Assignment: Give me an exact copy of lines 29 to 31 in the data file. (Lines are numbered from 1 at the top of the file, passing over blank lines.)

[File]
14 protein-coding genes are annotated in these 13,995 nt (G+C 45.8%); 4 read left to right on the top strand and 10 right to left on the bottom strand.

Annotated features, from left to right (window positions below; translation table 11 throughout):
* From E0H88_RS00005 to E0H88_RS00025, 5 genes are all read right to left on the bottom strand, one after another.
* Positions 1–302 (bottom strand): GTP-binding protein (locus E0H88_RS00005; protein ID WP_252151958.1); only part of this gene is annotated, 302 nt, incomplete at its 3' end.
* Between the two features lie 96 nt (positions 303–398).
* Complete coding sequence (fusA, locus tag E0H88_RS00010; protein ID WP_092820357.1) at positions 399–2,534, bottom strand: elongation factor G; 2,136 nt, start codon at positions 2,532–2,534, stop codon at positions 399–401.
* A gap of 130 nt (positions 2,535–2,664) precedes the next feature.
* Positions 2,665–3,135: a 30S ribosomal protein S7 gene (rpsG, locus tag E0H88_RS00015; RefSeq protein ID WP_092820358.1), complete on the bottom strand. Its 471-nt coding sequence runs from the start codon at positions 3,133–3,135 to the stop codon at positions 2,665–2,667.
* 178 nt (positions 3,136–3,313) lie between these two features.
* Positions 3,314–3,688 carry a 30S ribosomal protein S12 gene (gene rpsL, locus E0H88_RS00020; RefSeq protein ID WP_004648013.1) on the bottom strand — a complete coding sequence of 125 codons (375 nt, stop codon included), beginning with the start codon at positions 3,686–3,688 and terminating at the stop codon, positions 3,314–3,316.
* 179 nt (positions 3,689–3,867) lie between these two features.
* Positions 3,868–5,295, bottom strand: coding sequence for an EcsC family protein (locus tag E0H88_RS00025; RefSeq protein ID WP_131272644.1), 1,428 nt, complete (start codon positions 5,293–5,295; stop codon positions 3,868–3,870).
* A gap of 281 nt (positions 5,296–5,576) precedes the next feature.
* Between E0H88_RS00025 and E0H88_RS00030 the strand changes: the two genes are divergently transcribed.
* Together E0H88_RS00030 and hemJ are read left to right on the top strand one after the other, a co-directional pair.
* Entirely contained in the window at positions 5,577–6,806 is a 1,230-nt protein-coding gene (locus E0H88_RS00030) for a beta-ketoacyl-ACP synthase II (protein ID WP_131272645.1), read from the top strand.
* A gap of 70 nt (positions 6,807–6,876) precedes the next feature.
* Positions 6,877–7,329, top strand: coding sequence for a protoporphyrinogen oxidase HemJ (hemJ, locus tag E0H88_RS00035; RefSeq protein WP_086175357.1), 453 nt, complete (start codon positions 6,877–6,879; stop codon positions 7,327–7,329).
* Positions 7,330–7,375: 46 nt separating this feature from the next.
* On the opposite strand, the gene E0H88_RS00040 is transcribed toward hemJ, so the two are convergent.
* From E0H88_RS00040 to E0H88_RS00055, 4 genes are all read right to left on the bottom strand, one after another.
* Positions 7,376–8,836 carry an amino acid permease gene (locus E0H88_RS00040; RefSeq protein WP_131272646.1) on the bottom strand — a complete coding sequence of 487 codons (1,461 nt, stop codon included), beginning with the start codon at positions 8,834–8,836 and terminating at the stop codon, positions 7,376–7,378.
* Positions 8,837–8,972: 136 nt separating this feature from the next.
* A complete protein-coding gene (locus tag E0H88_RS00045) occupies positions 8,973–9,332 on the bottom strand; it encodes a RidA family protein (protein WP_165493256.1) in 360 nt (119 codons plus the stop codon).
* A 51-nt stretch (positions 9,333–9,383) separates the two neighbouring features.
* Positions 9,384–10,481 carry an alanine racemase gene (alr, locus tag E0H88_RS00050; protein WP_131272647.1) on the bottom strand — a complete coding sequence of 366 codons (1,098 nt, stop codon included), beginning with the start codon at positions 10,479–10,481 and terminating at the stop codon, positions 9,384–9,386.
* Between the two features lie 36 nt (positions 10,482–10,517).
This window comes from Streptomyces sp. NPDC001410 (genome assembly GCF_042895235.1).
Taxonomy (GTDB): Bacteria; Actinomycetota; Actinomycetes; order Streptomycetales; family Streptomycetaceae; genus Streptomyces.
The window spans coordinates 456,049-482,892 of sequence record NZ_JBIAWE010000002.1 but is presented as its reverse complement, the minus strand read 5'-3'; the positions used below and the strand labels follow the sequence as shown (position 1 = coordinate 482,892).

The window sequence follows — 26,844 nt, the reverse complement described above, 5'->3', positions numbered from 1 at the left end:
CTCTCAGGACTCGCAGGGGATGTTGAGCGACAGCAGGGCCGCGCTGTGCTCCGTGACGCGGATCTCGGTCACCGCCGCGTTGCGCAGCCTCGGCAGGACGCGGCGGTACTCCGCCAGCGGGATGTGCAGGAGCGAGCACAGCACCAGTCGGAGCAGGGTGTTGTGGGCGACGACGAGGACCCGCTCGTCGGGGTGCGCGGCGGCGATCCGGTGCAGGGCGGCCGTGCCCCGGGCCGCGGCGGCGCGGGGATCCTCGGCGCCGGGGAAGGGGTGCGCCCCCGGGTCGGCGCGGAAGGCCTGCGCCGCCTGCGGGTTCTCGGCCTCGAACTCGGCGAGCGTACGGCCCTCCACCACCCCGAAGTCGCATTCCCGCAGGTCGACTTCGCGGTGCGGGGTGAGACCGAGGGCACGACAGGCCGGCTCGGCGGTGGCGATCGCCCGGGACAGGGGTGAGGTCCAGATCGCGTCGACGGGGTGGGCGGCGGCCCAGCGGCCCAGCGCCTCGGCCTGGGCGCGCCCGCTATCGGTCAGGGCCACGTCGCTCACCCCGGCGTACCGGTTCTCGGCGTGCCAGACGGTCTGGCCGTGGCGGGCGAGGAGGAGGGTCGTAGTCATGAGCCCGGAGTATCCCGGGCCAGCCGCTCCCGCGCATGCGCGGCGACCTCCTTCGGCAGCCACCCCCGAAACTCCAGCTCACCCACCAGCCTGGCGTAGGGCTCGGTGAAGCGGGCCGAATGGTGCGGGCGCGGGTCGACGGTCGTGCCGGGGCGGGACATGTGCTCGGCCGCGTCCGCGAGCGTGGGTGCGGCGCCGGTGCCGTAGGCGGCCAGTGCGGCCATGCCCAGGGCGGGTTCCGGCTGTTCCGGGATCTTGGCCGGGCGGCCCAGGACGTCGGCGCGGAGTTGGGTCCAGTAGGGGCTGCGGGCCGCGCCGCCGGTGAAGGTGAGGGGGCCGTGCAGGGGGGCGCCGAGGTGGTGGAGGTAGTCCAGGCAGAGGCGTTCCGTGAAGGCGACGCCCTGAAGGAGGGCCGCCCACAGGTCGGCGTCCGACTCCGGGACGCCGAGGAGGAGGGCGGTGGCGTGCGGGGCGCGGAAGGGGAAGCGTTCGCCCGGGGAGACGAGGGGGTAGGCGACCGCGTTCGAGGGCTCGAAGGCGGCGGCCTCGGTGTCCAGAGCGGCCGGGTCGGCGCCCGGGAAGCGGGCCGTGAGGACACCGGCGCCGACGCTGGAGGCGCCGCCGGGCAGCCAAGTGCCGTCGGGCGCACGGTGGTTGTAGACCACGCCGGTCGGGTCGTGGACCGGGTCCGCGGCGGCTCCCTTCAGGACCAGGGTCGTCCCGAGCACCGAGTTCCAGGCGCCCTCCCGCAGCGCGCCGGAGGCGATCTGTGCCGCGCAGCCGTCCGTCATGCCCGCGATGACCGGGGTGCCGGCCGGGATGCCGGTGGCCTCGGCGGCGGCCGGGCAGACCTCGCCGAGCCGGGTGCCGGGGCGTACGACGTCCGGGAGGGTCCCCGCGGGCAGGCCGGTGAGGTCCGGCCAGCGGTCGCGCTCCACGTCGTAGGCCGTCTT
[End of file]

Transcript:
Taxonomy (GTDB): Bacteria; Actinomycetota; Actinomycetes; order Streptomycetales; family Streptomycetaceae; genus Streptomyces.
The window spans coordinates 456,049-482,892 of sequence record NZ_JBIAWE010000002.1 but is presented as its reverse complement, the minus strand read 5'-3'; the positions used below and the strand labels follow the sequence as shown (position 1 = coordinate 482,892).

The window sequence follows — 26,844 nt, the reverse complement described above, 5'->3', positions numbered from 1 at the left end: